Procrastination at it’s finest

It is the second day of Spring and I have woken to a fresh, thin cover of pristinely white snow that at another time of year like the middle of winter I would discover and marvel at how it’s so pretty but not today on the second day of Spring. Not only has it been the coldest Winter in twenty years but it is going to whine and screech as Spring attempts to kick it out the door where it belongs into the past. My friends in Paris would think what do you expect it’s Canada and they would think this must be normal. But how could they know how much the snow and the cold and the grey skies and the thick coats weigh so heavily on all our ambitions and good humours and optimisms and how when it overstays its welcome this way it really is tough on the spirit. And of course as I typed this last line at nine thirteen in the morning, the sun broke through the clouds, reminding me that my brooding is neither enjoyable to experience first-hand nor second so let’s move on already. Anyway it troubles me when all I can think to write of is the weather.

I am always saying how much I hate my neighbourhood and hate is a bit of a strong word and I really should be saying that I dislike it and I will try to remember to make this change to the mot juste as Ezra Pound so believed in according to Hemingway in « A Moveable Feast » which I now have finished and will always love. Quite simply, I dislike my neighbourhood because there isn’t a good coffee shop. There is every chain coffee shop within a stone’s throw and there is one new mom and pop coffee shop just up the road but the ambiance is sterile and plastic and not homey with some sort of personality or special characteristic or even flaw that makes it perfect. Soon I will have no car and no easy drives to my favourite coffee shops over there and over yonder but I will just get on a bike or the metro and I will adjust and life will go on. But I will not go to the chain coffee shops in my neighbourhood.

I pray and fear and pray again that those are not famous last words.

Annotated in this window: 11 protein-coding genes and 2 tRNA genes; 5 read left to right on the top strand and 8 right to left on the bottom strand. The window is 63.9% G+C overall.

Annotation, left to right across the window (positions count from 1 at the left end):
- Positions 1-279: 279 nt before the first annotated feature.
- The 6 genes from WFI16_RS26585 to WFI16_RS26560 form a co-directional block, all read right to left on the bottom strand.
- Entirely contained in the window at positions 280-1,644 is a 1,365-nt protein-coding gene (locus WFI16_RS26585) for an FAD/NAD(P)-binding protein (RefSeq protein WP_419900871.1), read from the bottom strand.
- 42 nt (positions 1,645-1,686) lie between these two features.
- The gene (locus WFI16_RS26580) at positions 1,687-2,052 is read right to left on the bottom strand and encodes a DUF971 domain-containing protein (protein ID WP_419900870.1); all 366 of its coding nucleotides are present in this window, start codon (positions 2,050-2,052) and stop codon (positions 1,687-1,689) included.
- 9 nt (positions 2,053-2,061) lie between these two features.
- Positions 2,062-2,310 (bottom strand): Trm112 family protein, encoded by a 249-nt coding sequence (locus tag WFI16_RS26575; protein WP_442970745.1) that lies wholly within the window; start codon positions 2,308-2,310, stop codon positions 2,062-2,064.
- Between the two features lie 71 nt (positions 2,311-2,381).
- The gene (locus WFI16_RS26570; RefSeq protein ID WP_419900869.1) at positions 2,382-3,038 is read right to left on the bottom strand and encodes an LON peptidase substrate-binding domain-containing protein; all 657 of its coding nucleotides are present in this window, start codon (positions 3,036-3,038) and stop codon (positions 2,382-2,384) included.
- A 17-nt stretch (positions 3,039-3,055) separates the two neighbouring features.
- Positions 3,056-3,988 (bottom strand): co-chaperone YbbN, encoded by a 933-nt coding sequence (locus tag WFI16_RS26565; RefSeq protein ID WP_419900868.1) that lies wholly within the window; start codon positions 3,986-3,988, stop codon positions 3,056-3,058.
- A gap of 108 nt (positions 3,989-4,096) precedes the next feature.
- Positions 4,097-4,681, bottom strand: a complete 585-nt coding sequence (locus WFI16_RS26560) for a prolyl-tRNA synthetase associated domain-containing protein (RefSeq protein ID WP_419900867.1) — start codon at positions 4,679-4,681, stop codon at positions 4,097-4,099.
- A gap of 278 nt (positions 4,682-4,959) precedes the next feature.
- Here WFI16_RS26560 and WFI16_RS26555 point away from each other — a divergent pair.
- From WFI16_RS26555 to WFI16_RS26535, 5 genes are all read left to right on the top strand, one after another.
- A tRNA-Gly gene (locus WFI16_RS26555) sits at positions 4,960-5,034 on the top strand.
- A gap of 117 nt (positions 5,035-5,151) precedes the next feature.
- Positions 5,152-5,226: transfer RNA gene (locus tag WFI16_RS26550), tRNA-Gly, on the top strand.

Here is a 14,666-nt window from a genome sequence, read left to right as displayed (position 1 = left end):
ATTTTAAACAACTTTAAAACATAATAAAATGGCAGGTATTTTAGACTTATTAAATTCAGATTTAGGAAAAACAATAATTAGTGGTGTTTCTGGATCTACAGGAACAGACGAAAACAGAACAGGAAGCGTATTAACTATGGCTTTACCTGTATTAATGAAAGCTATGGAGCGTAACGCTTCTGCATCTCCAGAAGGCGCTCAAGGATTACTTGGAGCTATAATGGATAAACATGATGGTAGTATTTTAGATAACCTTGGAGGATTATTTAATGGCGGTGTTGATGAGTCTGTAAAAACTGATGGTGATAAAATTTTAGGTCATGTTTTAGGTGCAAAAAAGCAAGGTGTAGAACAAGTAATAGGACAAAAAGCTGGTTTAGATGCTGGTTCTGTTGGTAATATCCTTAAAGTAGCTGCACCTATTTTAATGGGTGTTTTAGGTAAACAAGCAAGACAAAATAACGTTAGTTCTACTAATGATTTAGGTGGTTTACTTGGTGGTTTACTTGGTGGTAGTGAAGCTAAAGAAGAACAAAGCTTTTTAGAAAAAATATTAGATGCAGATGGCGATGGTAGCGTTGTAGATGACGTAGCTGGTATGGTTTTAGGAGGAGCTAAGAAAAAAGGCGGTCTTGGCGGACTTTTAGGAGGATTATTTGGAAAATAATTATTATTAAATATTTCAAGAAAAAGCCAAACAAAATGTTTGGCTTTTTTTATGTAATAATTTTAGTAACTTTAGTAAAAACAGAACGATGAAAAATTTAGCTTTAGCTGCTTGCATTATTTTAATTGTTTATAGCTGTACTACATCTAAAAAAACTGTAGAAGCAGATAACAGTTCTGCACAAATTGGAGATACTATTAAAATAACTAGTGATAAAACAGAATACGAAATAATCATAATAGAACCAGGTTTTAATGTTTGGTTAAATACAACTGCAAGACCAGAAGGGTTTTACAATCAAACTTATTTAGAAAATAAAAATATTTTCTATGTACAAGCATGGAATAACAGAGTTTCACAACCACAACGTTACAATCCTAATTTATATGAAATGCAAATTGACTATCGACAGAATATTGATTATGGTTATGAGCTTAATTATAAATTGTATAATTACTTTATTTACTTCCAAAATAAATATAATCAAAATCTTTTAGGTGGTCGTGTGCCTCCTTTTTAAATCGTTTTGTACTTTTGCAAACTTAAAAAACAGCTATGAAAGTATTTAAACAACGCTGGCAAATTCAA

The Korean girls who are staying with me this week are up and this is the first morning that we are all here together. I offer them a coffee or tea and I am happy when Sunah accepts a coffee with milk. I was supposed to be out for a run but the snow and the one degree and the trees swaying like heads shaking no have all kept me inside and at least I get to share a coffee with these nice girls from Korea. I should just go to the gym and get on that awful treadmill but going to the gym is starting to make me feel like a jackass in much the same way that sitting in traffic does. I am going through a transitional phase, I console myself. Well at least I am reading and writing. And ironically, it is my ideal location in this non-ideal neighbourhood that brings me so many wonderful guests like Sunah and her friend and of course the accompanying income.

I thought it fitting that I should read next “The Paris Wife” which was written by someone named Paula McLain and which is about Hadley Richardson, Ernest Hemingway’s wife. This book has been sitting on my shelf for some time and it is very important to me that my personal library be about ninety percent read and that I can speak about the books that are in it so anyway it’s about time I read it. I recently gave away my three read and two unread Vonnegut novels because I could not remember the plot of the three and as a result had no desire to know the plot of the two. Also. I recently brought home two boxes full of new books from a wonderful annual sale at a book store in my hometown where you can pack the box full with however many books you can so long as the box can close and if so you can take the lot for only twenty-five dollars. I split one box with my niece and then came back with my cousin and filled another entire box. So those are brought home now and organized into my beloved little library and my ninety percent rule is temporarily broken but of course this is an understandable exception.

One more thing on books.

I think it is important to read both great authors with long histories as well as new authors with no history as well as non-authors who are simply people sharing a personal story and that is why they are writing at all. You learn something different from each and those new authors with no history are one of whom I am striving to become after all.

At noon it is supposed to be two degrees and sunny. The plan or at least the thought is to run outside, along the trail, for as long as I wish and not any longer under the illusion that I am training for that race I signed up for and which is next weekend and which I have not at all sufficiently trained for. There was a time long ago when I had become sick of having to run such and such distance and of having to run faster and faster as I trained for this or that race then I let it all go and said I will just run for as long as I want at whatever pace feels good because I am sick of the incessant “have to.” In doing so I ended up running a lot more and enjoying it a lot more and then went to Calgary and ran my second fastest marathon ever and walked away from it with my body not having a clue about the feat it had just done while others were heroically limping about. So I suppose I am at the same juxtaposition but still with only one week until the race and with snow still on the ground and with the wind howling through the imperfect metal seems of my windows whispering evil discouragement I do not anticipate a tidy Calgarian-like finish this time. Or start.

The sun has gone away now. And so must I.

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À propos de Stina

If I could tell you about me in a neat and tidy definitive statement, I don't think I'd be writing this blog.
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